Filtered permeability: a campaigning instructable

In a recent post, David Hembrow introduced the fifty bollard game: a practical exercise for campaigners to look at how a few strategically placed bollards could solve problems on their streets. A few bollards to create filtered permeability — closing off streets and country lanes to ratrunning, forcing motorists to keep through journeys to the main roads — can be a cheap and quick to implement solution to reclaiming those places from traffic.

Last week I talked to my neighbour @Jon_events, who has some practical experience with turning this game into reality, and we thought we’d try making a quick guide for other campaigners who want to fix their streets:

So, if you want to turn the fifty bollard game into reality, you should (a) set out your demands to the council exactly, so that they can’t mess it up or fob you off with excuses about how it would be much more complicated and expensive and bogged down in red tape than you think; and (b) get your neighbours to join you in a petition making those exact demands. (Exactly how many of your neighbours you need to support you will vary according to the pre-existing political will in your local council.)

The key part of Jon’s approach, though — necessary both to cut through the red tape, and to get sceptical neighbours on side — is not to ask for bollards at all. At least, not to begin with. Jon asks for flower planters, and — here’s the important bit — an Experimental Traffic Order. While almost everybody recognises the problem of ratrunning, some people have concerns about the proposed solution. But it’s difficult for them to say no to a reversible trial.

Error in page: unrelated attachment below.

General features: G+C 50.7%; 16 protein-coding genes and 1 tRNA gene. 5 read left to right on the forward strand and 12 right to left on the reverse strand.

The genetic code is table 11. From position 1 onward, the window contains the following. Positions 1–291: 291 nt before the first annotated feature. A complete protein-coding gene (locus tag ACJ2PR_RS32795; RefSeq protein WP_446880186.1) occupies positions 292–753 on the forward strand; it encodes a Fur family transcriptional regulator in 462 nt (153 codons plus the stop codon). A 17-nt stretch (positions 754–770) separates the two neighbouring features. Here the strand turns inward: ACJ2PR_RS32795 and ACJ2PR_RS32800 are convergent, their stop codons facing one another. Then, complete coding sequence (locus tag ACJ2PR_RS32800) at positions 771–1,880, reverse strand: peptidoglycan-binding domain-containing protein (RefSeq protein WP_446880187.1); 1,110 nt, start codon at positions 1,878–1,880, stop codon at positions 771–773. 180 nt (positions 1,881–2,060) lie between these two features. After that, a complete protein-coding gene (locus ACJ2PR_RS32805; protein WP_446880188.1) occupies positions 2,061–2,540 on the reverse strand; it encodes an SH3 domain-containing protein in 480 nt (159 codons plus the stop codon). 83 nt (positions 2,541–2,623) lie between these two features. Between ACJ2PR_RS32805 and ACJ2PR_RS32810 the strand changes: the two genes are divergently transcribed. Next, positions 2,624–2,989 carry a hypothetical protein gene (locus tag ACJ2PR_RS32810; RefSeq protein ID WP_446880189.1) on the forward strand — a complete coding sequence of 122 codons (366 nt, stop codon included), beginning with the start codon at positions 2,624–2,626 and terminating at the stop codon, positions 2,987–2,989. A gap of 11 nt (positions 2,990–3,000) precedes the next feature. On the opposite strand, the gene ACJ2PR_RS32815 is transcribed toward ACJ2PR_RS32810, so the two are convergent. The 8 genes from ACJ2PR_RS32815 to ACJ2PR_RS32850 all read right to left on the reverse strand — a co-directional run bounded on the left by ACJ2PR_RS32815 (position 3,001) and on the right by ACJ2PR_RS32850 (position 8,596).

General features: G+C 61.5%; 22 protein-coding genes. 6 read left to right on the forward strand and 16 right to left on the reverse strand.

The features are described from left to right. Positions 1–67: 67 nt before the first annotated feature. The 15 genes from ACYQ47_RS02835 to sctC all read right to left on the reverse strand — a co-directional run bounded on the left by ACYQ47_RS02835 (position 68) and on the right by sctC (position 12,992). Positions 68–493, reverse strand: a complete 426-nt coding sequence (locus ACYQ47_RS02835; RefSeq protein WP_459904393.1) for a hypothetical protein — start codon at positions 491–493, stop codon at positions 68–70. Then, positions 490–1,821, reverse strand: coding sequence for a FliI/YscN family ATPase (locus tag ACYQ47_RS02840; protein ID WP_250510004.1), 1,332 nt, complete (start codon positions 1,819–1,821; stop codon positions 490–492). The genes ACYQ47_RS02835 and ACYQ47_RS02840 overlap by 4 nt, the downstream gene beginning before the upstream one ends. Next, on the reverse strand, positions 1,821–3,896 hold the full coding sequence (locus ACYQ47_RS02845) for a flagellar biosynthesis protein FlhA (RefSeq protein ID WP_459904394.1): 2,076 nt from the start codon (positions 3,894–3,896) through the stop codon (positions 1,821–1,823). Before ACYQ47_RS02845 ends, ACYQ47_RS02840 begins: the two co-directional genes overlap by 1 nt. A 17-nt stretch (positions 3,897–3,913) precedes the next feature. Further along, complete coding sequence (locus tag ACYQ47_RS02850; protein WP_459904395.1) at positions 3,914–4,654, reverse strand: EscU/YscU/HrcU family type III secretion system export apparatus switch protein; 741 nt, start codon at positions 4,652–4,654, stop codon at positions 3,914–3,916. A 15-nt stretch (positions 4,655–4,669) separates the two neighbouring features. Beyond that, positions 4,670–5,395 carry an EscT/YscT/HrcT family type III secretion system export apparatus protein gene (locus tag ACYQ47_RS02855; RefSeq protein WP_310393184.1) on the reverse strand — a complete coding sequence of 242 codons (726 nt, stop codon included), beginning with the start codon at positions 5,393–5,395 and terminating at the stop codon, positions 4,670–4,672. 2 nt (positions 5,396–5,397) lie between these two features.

The time consuming bit is treading the streets, knocking on doors, explaining the proposal and getting signatures. So we made another guide, this one for our neighbours:

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5 responses to “Filtered permeability: a campaigning instructable

  1. Nice to see this one moving ahead!

  2. Excellent. Good local action which should benefit the people who live in those streets. Good luck with it.

  3. We did something similar around Nelson Street in Bedminster (Bristol) about 10 years ago, got the road made into a one way street and had planters to ‘unstraighten’ the road. It’s a brilliant idea!

  4. Reblogged this on démeaux and commented:
    Worth a read, as always, making streets in London more liveable/friendly would be great. Particularly resonant with me as the street I live on IS friendly. However, traffic is still high. (nobody wants to go down Streatham High Road if they can help it)

  5. Getting a lot of flack online at the moment, as the first one of my petitions (for Fishponds Road area) has come to consultation time. Now the doorstepping is to encourage as many people to respond positively as possible. There are some people who won’t even entertain the idea that this kind of scheme could work, so are strongly urging other local people to say no. Fingers crossed

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